Sheriff McAllister (Robert Pine) made his reputation by capturing the infamous Death Valley Drifter back in 1978 (in truth, he ran like a little girl while the killer basically arrested himself, but our "hero" chose not to disclose the true nature of the incident), and now he's turning over the sheriffing reins to his estranged son Harris (Michael Muhney). On his very last day, a trio of bank robbers come through his quiet little town in the middle of nowhere and stir up all kinds of trouble, including the return of "something else" that used to be the Death Valley Drifter (despite the fact this killer paid the ultimate price for his crimes long, long ago). Wouldn't you just know it? One of the bank robbers just so happened to have a relationship with a waitress at the little hole-in-the-wall restaurant that serves as the epicenter of the story - so, yes, we not only have the tired old father and son finally trying to get to know one another plot line, we are also treated to the dynamic of past lovers being forced back together in a crisis. From this, we somehow make the huge and unexplained leap to a soul-catcher of Indian legend terrorizing the whole community (which seems to consist of about seven people). The whole thing really jumps the shark when an invisible barrier enclosing the whole area is discovered - but the ridiculous plot twists don't stop there. As the story skips and jumps along, we're treated to random moments of utterly inane dialogue and increasingly unbelievable plot developments. I actually re-watched a five-minute segment toward the end thinking I must have dozed off at some point, but the problem turned out to be one completely of the writer/director's making and not a temporary loss of consciousness on my part. Now, in retrospect, I can only wish I had actually slept through some or all of this shipwreck of a movie.

Writer/director Dave Payne was apparently never quite sure just what kind of film he was making. It's horror for the most part, but the story also wanders off the plantation periodically to muddle its way through drama and black comedy. Any thoughts of taking the film even remotely seriously are dashed as soon as one character takes to wearing a garbage bag over his head. The acting also leaves much to be desired, with even familiar character actor Robert Pine turning in a rather pedestrian performance.

There are some decent titles in the Ghost House Underground Eight Film Collection (Dance of the Dead is the best of the bunch, but I also rather liked Room 205 and found The Substitute interesting), but No Man's Land is not one of them. There are just far too many problems with the whole production to make this a film worth seeing.
HASH(0x9c171c48) out of 5 stars This Movie REEKS.....of Greatness Oct. 22 2015
By Kane's Review - Published on Amazon.com
Format: DVD
No Man's Land: The Rise of Reeker is a prequel to the 2005 horror film, Reeker, produced by Ghost House Underground. The film opens with a prelude taking place sometime in 1970s Death Valley. A somewhat old man confronts a raggedy hitchhiker on the side of the road before mercilessly running him down with his car over and over again. Apparently this man has a reputation for killing people out in the desert and is known by police and citizens as the Death Valley Drifter.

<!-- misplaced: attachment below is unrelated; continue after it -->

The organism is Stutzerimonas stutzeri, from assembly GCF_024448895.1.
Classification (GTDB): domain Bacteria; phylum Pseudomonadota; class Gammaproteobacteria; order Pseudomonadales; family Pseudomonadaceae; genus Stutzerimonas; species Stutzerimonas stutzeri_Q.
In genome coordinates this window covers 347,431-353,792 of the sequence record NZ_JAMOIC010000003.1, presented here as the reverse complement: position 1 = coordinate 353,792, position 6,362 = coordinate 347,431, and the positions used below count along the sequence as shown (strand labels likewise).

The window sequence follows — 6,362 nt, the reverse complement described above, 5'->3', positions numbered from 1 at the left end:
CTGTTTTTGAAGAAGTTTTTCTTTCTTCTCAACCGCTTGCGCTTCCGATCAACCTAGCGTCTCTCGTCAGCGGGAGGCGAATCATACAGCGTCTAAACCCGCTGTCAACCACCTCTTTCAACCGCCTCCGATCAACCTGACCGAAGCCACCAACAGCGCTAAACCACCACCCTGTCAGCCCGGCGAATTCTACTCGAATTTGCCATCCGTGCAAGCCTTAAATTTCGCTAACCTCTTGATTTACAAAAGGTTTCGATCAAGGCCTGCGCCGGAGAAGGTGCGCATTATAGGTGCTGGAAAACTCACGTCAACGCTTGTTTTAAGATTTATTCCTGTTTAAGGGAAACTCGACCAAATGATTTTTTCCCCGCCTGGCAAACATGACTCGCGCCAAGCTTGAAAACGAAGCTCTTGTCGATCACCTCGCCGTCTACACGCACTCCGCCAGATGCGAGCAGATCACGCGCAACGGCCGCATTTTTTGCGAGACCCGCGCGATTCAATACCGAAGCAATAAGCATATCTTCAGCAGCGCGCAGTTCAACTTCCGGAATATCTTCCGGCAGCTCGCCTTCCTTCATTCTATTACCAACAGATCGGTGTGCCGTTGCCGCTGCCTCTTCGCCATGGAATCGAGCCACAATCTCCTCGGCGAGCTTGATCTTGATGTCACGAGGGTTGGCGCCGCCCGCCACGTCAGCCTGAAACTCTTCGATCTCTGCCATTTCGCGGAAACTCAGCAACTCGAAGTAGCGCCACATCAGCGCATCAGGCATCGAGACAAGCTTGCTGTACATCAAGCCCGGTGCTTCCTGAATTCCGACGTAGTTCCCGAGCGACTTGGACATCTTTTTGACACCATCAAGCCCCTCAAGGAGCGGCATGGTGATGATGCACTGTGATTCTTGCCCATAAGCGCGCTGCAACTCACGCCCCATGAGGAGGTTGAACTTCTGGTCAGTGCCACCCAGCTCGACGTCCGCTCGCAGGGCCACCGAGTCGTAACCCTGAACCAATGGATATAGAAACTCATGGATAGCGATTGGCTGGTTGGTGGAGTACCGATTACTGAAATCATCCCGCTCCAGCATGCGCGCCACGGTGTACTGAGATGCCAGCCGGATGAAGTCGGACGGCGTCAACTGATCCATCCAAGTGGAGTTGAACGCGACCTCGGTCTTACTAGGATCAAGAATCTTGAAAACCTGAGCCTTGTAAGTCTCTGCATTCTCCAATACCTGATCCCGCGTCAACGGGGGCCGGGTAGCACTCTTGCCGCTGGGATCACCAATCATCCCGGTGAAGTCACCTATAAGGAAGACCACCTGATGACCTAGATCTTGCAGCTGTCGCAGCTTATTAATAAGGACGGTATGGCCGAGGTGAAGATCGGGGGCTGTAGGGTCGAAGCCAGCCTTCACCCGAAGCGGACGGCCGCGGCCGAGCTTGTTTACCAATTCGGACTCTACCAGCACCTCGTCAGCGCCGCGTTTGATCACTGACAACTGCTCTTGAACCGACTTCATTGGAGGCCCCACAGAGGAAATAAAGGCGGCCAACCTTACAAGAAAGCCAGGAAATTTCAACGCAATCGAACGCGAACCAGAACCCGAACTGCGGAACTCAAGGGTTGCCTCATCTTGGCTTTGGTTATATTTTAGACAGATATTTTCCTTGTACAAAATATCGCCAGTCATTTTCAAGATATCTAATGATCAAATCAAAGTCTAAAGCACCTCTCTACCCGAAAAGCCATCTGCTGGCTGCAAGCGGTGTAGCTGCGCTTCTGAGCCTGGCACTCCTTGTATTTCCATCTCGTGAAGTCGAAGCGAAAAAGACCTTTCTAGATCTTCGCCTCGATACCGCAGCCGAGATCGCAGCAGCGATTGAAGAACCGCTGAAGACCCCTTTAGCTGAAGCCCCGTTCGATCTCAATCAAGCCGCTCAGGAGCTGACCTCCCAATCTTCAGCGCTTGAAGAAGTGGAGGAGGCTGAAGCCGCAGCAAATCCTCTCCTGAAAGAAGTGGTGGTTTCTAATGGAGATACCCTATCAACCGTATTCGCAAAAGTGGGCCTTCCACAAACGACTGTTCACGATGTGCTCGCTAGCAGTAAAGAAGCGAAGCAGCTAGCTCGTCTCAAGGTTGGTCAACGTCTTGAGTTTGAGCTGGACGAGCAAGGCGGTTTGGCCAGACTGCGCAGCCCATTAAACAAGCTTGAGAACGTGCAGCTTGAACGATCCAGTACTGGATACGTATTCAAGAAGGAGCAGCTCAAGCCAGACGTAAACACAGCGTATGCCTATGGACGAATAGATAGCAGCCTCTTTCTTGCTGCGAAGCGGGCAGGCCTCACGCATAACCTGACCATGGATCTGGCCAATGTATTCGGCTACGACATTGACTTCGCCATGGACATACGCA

Later that evening, the Drifter has a brief standoff with Sheriff Mcallister before turning himself in, claiming his work is done. The killer claims his killings were mere practice for his much bigger role in the afterlife and is soon put to death in the gas chamber not long after. Decades later, Mcallister is about to go into retirement and hand his duties over to his estranged son, Harris. However, while having breakfast at a diner somewhere in the desert, a trio of armed robbers pass through, take 2 young waitress' hostage, and get into a shootout with the 2 sheriffs which leads to a chain of turmoil and hectic events.

In the midst of this chaotic cat and mouse chase across the desert, all parties involved have no clue that they're being chased by the Drifter's sadistic and bloodthirsty spirit who now goes by the name Reeker. Suddenly they all find themselves trapped in Reeker's demented, supernatural world under an invisible dome where no one can get in or get out; and where no is quite alive or quite dead but somewhere in between. This unlikely set of characters must find a way to escape Reeker's world and the deathly stench that comes with it or become its next decaying inhabitants.

Overall: I can't begin to tell you how long this movie was on my to-watch list. I constantly slacked on buying it until I finally decided to get it. No Man's Land is a creepily good film. After the prelude, the film runs a bit slow for the next 20 minutes or so with a subplot of the sheriffs against the robbers. After that's over with it's bloody (pun intended) good action for the rest of the film on out. There are a few moments in the film that try to be comical but it kind of falls short on it. What I love about No Man's Land is the creepy atmosphere it brings to the screen. A situation where you feel sorry for the characters being in and wouldn't wish to be in it yourself. Imagine yourself stuck in a demonic spirit's world where you can't leave and no one can get in to help you. You won't know when or where this spirit will strike but in your final moments you'll get a whiff of the stench that death has to offer. For fans of gore, you'll love this movie as No Man's Land delivers in giving some of the bloodiest and brutal deaths possible. While they're not over-the-top, it's certainly enough to fill your appetite. The effects are great and they did an amazing job at making the Reeker creature look like a creepy, scary, dirty bada** of a monster. And on top of that it comes with a shocking twist ending that'll blow your mind just when you thought you had everything figured out. Overall, No Man's Land is a neat little film. After the first 20 minutes or so, it's completely good from there on out
1 of 1 people found the following review helpful
HASH(0x9b79edd4) out of 5 stars THE RISE OF THE REEKER!! May 20 2013
By jeri - Published on Amazon.com
Format: DVD Verified Purchase
GREAT ORIGINAL STORY, LOVED IT, EVEN THOUGH IT IS KIND OF GORY. I'VE SEEN IT SEVERAL TIMES ON CABLE AND TV, AND FINALLY BOUGHT MY OWN COPY! MAYBE THIS IDEA IS NOT NEW, BUT IT'S REALLY REALLY FUN!